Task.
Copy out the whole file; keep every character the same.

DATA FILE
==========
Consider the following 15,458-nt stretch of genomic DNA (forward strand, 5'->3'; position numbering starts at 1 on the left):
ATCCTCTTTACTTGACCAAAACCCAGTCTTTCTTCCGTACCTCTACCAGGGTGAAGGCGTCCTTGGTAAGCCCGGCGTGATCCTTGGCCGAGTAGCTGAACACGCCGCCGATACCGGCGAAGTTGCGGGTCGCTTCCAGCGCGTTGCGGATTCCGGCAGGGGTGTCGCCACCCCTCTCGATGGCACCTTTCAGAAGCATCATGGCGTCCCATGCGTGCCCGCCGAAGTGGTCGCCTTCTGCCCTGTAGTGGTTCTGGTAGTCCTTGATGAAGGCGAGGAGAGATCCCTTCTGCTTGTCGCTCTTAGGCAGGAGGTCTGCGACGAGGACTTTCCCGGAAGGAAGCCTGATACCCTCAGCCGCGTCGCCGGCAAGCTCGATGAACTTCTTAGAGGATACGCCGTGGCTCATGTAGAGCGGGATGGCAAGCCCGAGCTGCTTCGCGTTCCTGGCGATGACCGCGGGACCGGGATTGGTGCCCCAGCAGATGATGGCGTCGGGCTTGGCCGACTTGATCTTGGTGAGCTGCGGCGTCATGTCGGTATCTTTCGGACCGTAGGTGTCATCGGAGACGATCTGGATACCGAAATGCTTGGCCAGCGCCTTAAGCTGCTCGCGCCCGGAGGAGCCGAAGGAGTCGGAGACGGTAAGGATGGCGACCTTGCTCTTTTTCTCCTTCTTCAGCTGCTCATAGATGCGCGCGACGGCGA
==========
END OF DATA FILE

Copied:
Consider the following 15,458-nt stretch of genomic DNA (forward strand, 5'->3'; position numbering starts at 1 on the left):
ATCCTCTTTACTTGACCAAAACCCAGTCTTTCTTCCGTACCTCTACCAGGGTGAAGGCGTCCTTGGTAAGCCCGGCGTGATCCTTGGCCGAGTAGCTGAACACGCCGCCGATACCGGCGAAGTTGCGGGTCGCTTCCAGCGCGTTGCGGATTCCGGCAGGGGTGTCGCCACCCCTCTCGATGGCACCTTTCAGAAGCATCATGGCGTCCCATGCGTGCCCGCCGAAGTGGTCGCCTTCTGCCCTGTAGTGGTTCTGGTAGTCCTTGATGAAGGCGAGGAGAGATCCCTTCTGCTTGTCGCTCTTAGGCAGGAGGTCTGCGACGAGGACTTTCCCGGAAGGAAGCCTGATACCCTCAGCCGCGTCGCCGGCAAGCTCGATGAACTTCTTAGAGGATACGCCGTGGCTCATGTAGAGCGGGATGGCAAGCCCGAGCTGCTTCGCGTTCCTGGCGATGACCGCGGGACCGGGATTGGTGCCCCAGCAGATGATGGCGTCGGGCTTGGCCGACTTGATCTTGGTGAGCTGCGGCGTCATGTCGGTATCTTTCGGACCGTAGGTGTCATCGGAGACGATCTGGATACCGAAATGCTTGGCCAGCGCCTTAAGCTGCTCGCGCCCGGAGGAGCCGAAGGAGTCGGAGACGGTAAGGATGGCGACCTTGCTCTTTTTCTCCTTCTTCAGCTGCTCATAGATGCGCGCGACGGCGA